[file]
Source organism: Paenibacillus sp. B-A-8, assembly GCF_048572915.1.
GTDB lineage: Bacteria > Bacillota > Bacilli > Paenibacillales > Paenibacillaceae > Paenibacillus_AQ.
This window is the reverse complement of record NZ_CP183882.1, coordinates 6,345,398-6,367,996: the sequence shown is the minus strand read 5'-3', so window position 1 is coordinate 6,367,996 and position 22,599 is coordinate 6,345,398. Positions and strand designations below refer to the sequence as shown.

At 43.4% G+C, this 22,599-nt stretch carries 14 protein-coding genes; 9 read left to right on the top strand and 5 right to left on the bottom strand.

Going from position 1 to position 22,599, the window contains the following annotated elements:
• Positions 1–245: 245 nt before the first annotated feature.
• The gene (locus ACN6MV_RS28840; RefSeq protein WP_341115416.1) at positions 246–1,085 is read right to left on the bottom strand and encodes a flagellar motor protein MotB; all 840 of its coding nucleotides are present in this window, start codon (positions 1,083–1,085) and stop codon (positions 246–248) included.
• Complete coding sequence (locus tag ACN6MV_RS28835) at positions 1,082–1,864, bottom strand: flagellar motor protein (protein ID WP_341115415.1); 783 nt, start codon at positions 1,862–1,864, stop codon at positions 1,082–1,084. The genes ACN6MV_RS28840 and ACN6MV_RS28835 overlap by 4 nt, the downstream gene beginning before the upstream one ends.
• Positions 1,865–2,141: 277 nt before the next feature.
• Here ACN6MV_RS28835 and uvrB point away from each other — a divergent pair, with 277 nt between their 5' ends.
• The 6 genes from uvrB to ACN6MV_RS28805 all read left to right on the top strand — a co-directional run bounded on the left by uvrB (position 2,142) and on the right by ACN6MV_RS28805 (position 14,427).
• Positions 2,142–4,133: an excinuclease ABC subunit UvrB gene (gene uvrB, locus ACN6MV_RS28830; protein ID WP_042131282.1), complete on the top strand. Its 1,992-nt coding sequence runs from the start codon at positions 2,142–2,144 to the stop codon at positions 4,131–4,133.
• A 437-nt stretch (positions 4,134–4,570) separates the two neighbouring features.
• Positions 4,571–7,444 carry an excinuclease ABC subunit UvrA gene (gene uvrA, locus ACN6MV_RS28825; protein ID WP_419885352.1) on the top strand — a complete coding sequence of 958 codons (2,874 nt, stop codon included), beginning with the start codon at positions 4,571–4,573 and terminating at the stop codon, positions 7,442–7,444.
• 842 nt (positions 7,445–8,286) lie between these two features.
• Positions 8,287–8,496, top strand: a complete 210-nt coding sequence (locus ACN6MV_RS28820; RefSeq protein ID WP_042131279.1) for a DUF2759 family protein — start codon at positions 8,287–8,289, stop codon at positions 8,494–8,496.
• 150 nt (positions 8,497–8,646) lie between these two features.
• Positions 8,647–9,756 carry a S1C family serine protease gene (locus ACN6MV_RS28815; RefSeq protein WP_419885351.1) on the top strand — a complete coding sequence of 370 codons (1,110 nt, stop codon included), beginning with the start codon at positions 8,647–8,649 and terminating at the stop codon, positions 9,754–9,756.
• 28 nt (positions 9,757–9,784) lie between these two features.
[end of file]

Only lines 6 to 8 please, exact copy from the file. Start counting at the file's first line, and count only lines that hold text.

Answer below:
• Positions 1–245: 245 nt before the first annotated feature.
• The gene (locus ACN6MV_RS28840; RefSeq protein WP_341115416.1) at positions 246–1,085 is read right to left on the bottom strand and encodes a flagellar motor protein MotB; all 840 of its coding nucleotides are present in this window, start codon (positions 1,083–1,085) and stop codon (positions 246–248) included.
• Complete coding sequence (locus tag ACN6MV_RS28835) at positions 1,082–1,864, bottom strand: flagellar motor protein (protein ID WP_341115415.1); 783 nt, start codon at positions 1,862–1,864, stop codon at positions 1,082–1,084. The genes ACN6MV_RS28840 and ACN6MV_RS28835 overlap by 4 nt, the downstream gene beginning before the upstream one ends.